It is mind boggling to think that someone who spent every day for three and half years with Jesus could deny that they knew Him. However, we have to remember that when we knowingly sin, we too deny that we know Jesus (1 John 3:6).
While Peter was called by Christ to be a disciple and apostle, Peter was just as much of a flawed human being as any one of us. Peter’s conversion took a long time, but God was patient with him just as He is with anyone who desires to follow Christ (Philippians 1:6).
Peter’s personality is observed as being proud, impulsive, fearful and self-willed. Peter was a sinner, as we all are, and needed time and training from the great Teacher to fully submit his will to God and overcome self.
We see aspects of Peter’s unconverted personality in the story of when he walked on water with Jesus (Matthew 26:29-31). Although Peter was given this supernatural opportunity, he soon began to look at the storm around him and became fearful and sank. Jesus rescued him in His mercy, just as He does with us.
Even when Peter is granted spiritual knowledge and blessings, he still is not perfected. This was seen when his name was changed from Simon to Peter (Matthew 16:16-18). Peter proclaimed the foundational truth of the church that Jesus is the Son of God and was given the new name Peter and a special role in the beginning of the Christian church. While Peter was granted this blessing and responsibility, he soon falters and pushes his own will on Jesus to the extent that Jesus rebukes him as Satan and an offence (vs. 23).
When Jesus told Peter he would deny Him, Peter proudly boasted that he would rather die than do this (Matthew 26:31-35). Jesus gave Peter the remedy to keeping his promise by asking Peter to pray with Him (vs. 38). Peter needed to pray as Jesus was praying at that time, “not as I will, but as Thou wilt” (vs. 39). However, Peter was weak and did not have the spiritual strength he claimed and desired to have. Although he knew what to do, he just didn’t do it. Like man of us, he was a good hearer and not a good doer of the word (James 1:22-25).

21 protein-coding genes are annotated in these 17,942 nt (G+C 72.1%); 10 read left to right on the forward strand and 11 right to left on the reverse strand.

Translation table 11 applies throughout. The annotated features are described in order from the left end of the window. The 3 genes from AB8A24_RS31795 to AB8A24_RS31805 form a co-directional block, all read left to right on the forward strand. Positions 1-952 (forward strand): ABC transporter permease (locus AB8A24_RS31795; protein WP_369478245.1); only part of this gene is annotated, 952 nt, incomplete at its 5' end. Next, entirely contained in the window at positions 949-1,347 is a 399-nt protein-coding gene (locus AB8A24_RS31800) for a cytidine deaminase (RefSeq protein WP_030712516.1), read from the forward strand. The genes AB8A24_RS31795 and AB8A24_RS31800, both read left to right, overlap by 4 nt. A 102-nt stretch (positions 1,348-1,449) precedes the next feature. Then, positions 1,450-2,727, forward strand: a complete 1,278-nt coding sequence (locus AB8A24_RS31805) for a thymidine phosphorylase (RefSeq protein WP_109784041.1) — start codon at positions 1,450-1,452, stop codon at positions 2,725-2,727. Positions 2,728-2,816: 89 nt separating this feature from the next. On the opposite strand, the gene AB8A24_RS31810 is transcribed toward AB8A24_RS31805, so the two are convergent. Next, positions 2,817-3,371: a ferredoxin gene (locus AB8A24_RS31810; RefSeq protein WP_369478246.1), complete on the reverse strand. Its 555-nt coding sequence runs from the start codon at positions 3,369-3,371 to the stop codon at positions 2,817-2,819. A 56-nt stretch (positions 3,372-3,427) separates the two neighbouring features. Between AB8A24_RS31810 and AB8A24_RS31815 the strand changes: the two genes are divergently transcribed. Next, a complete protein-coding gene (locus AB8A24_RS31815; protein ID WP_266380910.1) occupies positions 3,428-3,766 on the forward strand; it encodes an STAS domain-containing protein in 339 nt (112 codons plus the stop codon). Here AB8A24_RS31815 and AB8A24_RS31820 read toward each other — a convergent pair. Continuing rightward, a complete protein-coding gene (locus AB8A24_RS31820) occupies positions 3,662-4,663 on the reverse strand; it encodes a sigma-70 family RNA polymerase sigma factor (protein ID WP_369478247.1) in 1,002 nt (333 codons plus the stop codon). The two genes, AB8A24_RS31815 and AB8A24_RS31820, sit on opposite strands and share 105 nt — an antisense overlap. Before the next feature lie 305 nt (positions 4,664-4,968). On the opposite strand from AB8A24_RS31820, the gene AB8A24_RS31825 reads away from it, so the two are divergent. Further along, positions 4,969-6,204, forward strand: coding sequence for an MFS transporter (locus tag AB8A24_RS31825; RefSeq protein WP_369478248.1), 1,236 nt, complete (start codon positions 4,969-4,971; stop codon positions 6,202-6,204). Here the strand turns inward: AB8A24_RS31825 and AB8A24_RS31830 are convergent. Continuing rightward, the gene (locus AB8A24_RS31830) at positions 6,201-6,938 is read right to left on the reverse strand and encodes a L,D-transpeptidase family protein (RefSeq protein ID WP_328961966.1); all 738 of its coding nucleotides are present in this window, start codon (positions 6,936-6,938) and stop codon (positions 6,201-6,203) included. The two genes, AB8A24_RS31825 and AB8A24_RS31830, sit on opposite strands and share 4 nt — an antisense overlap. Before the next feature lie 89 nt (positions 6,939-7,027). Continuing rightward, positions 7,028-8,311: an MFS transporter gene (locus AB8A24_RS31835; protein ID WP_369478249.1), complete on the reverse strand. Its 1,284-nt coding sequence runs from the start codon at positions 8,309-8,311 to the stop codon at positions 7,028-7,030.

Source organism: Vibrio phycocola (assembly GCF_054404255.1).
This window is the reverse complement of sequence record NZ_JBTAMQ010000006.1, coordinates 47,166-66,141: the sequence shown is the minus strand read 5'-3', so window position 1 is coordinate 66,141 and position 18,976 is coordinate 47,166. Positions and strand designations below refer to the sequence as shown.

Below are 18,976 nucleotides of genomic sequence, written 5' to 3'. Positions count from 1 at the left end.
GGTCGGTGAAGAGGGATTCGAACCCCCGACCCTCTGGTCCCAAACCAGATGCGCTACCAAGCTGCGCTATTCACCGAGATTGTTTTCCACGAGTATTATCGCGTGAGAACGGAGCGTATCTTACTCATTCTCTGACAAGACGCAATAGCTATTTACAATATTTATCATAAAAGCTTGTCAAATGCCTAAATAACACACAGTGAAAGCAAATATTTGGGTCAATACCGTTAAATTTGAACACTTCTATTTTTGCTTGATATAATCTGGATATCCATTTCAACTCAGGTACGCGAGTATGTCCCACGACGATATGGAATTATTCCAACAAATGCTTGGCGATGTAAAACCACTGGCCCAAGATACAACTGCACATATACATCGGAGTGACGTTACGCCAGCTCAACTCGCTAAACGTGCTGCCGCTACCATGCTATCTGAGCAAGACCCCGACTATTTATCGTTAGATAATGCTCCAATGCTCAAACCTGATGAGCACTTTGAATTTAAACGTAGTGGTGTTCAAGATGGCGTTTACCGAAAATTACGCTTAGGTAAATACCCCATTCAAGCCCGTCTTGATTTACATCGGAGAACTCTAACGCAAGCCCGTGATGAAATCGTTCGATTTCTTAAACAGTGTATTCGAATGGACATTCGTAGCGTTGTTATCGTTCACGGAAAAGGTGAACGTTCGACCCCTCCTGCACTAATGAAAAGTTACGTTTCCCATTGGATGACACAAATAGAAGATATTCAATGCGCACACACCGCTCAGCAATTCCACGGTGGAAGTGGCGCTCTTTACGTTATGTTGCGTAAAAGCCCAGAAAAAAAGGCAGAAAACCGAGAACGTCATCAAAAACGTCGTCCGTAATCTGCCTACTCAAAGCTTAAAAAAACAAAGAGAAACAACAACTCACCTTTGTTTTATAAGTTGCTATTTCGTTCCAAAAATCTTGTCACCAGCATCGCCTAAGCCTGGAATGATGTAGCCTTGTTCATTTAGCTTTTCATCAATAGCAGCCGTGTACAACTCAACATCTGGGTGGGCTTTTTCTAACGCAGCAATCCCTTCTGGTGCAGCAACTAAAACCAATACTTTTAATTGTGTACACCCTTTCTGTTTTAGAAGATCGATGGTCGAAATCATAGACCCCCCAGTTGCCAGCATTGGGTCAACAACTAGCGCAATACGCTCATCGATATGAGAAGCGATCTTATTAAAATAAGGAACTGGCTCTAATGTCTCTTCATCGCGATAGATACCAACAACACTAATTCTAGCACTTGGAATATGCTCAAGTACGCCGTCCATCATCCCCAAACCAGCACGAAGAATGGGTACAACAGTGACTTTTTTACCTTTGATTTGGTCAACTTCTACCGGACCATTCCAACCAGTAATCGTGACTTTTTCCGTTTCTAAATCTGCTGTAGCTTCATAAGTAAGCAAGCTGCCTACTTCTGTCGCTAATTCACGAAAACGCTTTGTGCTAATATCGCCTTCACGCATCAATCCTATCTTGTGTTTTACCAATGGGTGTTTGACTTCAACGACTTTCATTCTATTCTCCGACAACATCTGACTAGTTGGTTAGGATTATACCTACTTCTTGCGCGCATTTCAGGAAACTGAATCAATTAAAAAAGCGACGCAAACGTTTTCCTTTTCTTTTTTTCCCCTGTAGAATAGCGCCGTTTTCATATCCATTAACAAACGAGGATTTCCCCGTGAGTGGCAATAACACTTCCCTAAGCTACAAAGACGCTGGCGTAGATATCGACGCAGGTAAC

When the guards came to arrest Jesus, we see the epitome of Peter’s character as he draws a sword and cuts off the priest’s servant’s ear (John 18:10). Jesus has to remind Peter that this is not in harmony with His teachings (vs. 11). Peter goes on to try to keep his promise to be faithful in his own way as he stays near where Jesus is taken but because he had not prayed and stayed connected to God, he ends up trying to fight in his own strength and denies Christ three times as warned (John 18:15-18, 25-27).
While Peter’s intentions were good, he could not fight this battle on his own. He was very ashamed of what he did, as he wept bitterly (Matthew 26: 75). Like so many of us, Peter wanted to be a great disciple of Jesus but lacked the only thing that can help him in his walk with God: absolute submission to and dependence on Christ. Jesus said, “Abide in me, and I in you. As the branch cannot bear fruit of itself, except it abide in the vine; no more can ye, except ye abide in me. I am the vine, ye are the branches: He that abideth in me, and I in him, the same bringeth forth much fruit: for without me ye can do nothing” (John 15:4-5).
May we learn from the experiences of Peter that we can overcome our selfish will and obey His word by connection to the only Source of strength.
“I can do all things through Christ which strengtheneth me” (Philippians 4:13).
In His service,
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